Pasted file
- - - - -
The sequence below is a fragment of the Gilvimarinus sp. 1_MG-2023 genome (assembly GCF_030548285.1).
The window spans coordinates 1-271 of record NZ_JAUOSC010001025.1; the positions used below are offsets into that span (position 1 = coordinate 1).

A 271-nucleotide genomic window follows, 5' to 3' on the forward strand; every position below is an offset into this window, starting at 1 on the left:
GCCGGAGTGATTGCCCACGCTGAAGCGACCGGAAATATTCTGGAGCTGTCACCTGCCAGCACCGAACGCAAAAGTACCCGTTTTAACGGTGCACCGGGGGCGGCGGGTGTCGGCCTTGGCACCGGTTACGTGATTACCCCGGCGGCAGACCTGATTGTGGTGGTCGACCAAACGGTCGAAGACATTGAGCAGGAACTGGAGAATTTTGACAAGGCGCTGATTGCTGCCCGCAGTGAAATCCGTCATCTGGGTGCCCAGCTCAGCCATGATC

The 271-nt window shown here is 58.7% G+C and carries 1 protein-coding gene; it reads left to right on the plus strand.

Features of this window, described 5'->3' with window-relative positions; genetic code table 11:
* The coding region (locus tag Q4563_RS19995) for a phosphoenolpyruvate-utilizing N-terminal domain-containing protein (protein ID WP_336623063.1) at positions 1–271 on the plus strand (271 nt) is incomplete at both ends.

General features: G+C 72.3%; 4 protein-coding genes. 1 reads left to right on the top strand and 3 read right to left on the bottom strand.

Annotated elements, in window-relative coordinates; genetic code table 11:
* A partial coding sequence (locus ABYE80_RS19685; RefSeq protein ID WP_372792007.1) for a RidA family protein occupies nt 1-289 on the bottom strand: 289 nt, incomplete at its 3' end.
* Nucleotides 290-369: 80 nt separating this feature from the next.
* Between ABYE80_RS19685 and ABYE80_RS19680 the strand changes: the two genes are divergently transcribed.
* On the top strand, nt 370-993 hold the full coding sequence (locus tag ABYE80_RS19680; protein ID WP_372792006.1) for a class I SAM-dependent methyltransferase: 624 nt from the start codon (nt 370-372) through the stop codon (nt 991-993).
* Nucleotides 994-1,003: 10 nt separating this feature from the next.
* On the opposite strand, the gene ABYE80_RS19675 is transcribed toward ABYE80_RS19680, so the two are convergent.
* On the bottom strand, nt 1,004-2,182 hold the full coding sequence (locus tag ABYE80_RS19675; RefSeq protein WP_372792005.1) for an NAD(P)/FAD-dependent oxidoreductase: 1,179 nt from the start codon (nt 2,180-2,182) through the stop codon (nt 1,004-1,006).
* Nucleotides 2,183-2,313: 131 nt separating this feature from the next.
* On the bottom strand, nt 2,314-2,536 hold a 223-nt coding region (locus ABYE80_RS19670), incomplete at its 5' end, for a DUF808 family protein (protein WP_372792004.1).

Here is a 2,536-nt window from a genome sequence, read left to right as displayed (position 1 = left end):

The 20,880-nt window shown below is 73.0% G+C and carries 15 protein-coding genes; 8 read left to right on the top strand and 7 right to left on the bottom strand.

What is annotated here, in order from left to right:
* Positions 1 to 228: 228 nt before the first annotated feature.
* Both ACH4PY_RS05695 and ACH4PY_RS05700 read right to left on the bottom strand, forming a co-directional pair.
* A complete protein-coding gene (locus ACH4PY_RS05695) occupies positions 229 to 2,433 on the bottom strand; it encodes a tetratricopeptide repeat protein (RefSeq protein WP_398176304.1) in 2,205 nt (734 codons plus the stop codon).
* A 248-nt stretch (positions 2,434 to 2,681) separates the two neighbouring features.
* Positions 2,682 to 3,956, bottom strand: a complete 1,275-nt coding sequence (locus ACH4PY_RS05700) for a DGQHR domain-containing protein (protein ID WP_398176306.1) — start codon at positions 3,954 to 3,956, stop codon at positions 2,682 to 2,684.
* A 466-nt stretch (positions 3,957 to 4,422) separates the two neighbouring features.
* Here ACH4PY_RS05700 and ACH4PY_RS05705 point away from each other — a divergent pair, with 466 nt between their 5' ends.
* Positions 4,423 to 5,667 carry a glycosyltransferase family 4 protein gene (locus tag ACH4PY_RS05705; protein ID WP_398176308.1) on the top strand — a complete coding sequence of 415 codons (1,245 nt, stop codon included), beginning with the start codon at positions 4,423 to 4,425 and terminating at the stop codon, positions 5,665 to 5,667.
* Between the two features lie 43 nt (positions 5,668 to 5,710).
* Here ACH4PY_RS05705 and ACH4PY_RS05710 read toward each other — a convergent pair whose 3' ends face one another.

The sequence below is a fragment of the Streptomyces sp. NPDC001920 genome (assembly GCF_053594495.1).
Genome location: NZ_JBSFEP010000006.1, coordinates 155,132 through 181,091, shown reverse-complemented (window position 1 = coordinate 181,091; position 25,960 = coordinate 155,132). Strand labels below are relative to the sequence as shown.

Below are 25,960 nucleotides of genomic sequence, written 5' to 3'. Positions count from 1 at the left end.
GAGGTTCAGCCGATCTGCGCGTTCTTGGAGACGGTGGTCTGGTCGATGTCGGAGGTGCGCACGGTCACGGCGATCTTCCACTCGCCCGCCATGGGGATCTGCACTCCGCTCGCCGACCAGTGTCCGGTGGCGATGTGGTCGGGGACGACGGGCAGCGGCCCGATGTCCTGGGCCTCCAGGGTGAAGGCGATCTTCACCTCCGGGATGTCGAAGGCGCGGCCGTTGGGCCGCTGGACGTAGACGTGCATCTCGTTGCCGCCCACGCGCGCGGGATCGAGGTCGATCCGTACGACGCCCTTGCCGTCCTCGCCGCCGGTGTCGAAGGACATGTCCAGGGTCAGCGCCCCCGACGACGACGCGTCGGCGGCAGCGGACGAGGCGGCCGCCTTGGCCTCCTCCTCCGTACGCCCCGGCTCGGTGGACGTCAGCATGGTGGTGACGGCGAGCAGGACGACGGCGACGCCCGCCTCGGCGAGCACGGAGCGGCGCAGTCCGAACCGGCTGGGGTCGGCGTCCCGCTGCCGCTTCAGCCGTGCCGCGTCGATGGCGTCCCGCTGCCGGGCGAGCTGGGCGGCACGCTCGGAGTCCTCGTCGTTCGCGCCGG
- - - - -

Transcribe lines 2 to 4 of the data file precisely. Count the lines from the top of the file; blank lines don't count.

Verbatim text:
The window spans coordinates 1-271 of record NZ_JAUOSC010001025.1; the positions used below are offsets into that span (position 1 = coordinate 1).

A 271-nucleotide genomic window follows, 5' to 3' on the forward strand; every position below is an offset into this window, starting at 1 on the left:
GCCGGAGTGATTGCCCACGCTGAAGCGACCGGAAATATTCTGGAGCTGTCACCTGCCAGCACCGAACGCAAAAGTACCCGTTTTAACGGTGCACCGGGGGCGGCGGGTGTCGGCCTTGGCACCGGTTACGTGATTACCCCGGCGGCAGACCTGATTGTGGTGGTCGACCAAACGGTCGAAGACATTGAGCAGGAACTGGAGAATTTTGACAAGGCGCTGATTGCTGCCCGCAGTGAAATCCGTCATCTGGGTGCCCAGCTCAGCCATGATC